Difference in track?

dunnyrail

DOGS, Garden Railways, Steam Trains, Jive Dancing,
25 Oct 2009
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Though this thread os predominantly for track as to be expected there has been a little thread drift into scales. So as I have been running my 16mm scale on 45mm track today I decided to take a couple of pics of it next to PM and LgB Wagons.

Pic 1 with a PM balcony cabined wagon. Here you can see that the cabin is just a little bit higher than the loco. 4B4A8546-892F-48A9-957B-9C429D0A38F9.jpeg
Pic 2 here with an LGB van, almost the same height. Width wise all are pretty similar.
C75EBB32-F8D9-4D4C-ACDC-0435B07DB3E0.jpeg
I think this neatly illustrates why 16mm ers are happy to use LGB stock if they are not being too slavish about scale.
 

Gerard

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26 Mar 2021
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Let me tell you my experiences with track:
1 I use LGB trains on 45mm track. Outside in the garden everything is R3 or higher. I bought all kinds of trackmarks, LGB Chinees etc.
2 I planned the track by first laying all the track in the garden. I choosed to build the first track at ground level going around the lawn around my house and after that i extended the flower boarders up to the track. Those boarders are now very nice curved with the track and the track now blends in very nice with the garden.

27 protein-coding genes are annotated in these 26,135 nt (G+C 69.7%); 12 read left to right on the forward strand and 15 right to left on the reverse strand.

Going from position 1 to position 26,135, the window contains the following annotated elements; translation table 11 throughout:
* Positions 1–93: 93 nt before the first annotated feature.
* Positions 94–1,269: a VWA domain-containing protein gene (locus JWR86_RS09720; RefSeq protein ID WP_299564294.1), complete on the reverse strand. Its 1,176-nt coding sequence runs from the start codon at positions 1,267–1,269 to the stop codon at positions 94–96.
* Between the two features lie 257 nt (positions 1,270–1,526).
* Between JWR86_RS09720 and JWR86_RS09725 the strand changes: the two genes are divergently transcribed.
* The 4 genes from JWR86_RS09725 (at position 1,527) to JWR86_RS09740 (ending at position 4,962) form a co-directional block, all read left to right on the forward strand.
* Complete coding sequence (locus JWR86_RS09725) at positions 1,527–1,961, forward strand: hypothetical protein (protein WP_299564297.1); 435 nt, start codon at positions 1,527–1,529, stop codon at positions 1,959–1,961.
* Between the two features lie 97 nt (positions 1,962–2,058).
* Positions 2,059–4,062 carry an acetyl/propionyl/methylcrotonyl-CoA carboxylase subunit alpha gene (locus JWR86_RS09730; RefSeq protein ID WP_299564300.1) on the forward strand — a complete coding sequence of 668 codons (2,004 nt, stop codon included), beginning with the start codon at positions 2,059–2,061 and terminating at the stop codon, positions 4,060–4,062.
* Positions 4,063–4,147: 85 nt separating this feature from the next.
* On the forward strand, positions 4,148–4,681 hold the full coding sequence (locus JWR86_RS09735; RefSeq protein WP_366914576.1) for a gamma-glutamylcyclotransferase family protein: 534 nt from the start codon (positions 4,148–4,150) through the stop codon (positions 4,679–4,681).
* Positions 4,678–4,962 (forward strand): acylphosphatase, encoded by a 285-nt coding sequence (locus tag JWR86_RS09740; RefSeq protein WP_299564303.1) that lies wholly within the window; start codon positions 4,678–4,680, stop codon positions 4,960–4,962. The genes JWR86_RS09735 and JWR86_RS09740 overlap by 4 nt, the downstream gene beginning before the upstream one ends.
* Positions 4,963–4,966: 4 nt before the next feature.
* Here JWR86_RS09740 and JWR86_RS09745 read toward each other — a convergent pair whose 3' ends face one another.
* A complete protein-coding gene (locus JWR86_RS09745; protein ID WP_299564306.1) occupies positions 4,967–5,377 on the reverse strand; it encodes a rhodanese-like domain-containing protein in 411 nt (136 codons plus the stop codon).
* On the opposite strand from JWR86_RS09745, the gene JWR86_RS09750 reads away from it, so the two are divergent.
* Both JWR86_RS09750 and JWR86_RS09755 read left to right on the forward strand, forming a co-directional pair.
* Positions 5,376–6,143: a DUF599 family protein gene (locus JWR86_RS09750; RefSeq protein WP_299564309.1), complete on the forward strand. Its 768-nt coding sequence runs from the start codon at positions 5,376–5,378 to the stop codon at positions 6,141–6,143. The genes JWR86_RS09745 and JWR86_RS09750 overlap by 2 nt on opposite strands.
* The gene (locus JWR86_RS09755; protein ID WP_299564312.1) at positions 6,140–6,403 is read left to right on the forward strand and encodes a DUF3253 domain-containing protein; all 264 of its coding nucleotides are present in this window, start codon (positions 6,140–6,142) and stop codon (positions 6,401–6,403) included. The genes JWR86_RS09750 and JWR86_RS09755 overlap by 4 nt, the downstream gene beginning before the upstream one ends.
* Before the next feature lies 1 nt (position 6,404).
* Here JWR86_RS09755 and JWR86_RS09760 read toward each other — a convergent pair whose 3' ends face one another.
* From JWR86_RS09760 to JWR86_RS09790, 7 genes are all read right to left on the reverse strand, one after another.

3 Then i put a lot of little marking sticks in the ground in the axis of each track, to mark the trail of the track.
4 I marked all trackparts by number so i could lay them again after having made the track support.
5 I removed all the trackparts and build the track support by digging out about 20x30 cm and replacing with sand. Then i hired a streetstone worker to lay all the 5cm thick 15cm wide and 1 m long concrete slabs with street stones along on both sides. In the curves i used special concrete slabs 5cm thick and 15 cm wide having a round end and front so they can be layed nice as a train in the curve. All the track is at the lawn level so i can easy run my lawnmover over it.